Detroit Free Press: Marick Masters on GM lawsuit against FCA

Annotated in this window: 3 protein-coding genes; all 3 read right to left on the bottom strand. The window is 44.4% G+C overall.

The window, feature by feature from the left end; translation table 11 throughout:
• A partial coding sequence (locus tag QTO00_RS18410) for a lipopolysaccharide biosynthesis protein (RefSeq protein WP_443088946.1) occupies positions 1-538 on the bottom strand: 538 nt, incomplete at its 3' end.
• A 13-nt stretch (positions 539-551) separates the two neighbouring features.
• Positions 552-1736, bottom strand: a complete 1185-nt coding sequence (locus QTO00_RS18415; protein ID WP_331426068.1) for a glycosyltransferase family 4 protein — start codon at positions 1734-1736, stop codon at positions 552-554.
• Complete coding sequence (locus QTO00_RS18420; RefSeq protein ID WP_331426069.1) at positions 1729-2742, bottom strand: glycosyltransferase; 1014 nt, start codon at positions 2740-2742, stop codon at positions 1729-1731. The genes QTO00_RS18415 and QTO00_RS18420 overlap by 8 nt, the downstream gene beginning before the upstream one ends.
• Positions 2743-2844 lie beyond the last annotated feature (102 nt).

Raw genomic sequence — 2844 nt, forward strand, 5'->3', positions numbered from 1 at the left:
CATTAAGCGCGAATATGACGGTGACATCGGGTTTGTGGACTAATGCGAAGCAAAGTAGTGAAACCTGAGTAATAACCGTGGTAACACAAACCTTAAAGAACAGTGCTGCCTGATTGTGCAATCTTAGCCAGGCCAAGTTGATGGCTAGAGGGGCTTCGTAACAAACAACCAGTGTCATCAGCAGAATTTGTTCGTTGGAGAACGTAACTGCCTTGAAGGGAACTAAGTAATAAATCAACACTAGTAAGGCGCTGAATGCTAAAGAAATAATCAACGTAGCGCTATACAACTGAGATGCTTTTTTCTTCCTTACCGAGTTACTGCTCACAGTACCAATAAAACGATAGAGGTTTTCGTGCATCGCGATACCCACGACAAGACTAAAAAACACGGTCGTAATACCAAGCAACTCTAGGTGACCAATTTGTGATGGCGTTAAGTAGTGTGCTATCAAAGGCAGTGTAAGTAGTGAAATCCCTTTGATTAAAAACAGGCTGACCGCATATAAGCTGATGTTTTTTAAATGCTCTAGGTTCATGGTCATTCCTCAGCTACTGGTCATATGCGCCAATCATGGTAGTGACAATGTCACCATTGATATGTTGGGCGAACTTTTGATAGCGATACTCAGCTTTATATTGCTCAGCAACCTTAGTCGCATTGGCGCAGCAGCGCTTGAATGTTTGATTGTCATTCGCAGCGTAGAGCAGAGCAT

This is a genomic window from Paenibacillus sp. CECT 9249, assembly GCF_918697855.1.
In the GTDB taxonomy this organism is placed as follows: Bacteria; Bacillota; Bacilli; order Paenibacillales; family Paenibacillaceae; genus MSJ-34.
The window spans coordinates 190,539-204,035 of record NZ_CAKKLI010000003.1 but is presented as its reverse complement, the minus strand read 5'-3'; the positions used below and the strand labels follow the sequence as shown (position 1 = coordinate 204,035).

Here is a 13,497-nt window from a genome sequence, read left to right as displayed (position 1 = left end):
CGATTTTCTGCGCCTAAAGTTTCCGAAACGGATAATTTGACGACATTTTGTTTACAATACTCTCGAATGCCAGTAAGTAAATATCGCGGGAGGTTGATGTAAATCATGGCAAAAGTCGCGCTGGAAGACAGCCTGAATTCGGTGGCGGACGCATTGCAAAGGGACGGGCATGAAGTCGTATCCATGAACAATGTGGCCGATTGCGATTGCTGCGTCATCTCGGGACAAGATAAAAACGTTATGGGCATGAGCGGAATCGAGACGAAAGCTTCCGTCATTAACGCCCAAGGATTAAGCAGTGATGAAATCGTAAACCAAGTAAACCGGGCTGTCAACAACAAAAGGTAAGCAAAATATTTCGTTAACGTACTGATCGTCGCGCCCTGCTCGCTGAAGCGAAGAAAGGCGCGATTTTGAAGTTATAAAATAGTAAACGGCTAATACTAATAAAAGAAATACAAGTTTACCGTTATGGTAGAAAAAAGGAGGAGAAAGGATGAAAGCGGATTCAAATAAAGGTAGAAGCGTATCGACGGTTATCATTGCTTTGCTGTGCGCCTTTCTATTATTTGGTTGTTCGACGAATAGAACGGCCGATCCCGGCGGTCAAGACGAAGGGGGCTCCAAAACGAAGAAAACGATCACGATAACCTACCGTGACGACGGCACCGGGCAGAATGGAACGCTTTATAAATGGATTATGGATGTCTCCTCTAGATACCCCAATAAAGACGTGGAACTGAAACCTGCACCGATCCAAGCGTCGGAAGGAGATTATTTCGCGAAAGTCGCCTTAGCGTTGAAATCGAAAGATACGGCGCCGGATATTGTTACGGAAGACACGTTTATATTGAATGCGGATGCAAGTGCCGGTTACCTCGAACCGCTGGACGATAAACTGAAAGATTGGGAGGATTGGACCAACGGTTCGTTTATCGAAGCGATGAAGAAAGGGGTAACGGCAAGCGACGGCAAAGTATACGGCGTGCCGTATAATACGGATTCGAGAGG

Open warfare broke out between two Detroit automakers Wednesday, with General Motors suing Fiat Chrysler Automobiles, alleging that it cost GM billions of dollars by corrupting labor talks over the past decade. FCA called the effort "a meritless attempt to divert attention" from GM's own challenges. GM also alleged that former FCA boss Sergio Marchionne authorized bribes and conspired with the UAW to "effectively take over GM through a merger." The shocking lawsuit comes as FCA this week began final negotiations with the UAW on a new contract. The union this month settled quickly with Ford after a bitter 40-day strike against GM in September and October. At the same time, FCA is pushing toward a merger with French-based PSA Groupe, the maker of Peugeot and other brands, that would create the world's fourth-largest auto company. A labor expert said the lawsuit "raises a real specter of doubt about the integrity of FCA and the UAW and takes it to a higher level." "It basically is alleging that the parties colluded to affect collective bargaining to the advantage of the company and to the disadvantage of the workers," said Marick Masters, professor of business at Wayne State University.
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